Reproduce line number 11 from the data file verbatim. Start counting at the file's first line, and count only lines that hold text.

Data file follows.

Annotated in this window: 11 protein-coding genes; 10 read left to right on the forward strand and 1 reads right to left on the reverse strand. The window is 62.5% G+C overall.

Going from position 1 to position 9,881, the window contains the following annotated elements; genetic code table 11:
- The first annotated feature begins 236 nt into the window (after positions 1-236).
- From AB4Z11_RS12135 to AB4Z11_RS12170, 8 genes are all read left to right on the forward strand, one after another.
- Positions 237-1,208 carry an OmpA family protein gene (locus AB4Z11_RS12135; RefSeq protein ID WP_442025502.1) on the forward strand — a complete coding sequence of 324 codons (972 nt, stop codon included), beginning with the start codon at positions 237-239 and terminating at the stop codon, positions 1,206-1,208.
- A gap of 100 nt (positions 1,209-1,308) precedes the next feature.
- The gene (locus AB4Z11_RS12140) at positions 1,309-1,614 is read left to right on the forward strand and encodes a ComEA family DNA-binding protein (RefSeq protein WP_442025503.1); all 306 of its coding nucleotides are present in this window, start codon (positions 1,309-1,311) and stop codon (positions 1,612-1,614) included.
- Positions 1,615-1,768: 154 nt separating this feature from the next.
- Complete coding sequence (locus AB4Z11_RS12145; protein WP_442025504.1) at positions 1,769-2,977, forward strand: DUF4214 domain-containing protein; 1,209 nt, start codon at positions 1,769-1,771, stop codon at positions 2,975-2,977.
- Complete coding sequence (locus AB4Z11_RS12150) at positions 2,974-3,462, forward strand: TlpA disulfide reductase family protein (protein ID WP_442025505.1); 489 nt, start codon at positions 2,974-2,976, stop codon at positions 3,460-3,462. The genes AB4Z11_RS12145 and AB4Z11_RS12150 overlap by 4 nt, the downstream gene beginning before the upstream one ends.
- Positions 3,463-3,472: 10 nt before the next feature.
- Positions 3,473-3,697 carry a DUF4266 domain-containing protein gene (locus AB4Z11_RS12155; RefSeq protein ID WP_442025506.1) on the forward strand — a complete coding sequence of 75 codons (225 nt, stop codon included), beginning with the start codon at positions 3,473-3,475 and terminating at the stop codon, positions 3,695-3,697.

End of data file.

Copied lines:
- Positions 3,463-3,472: 10 nt before the next feature.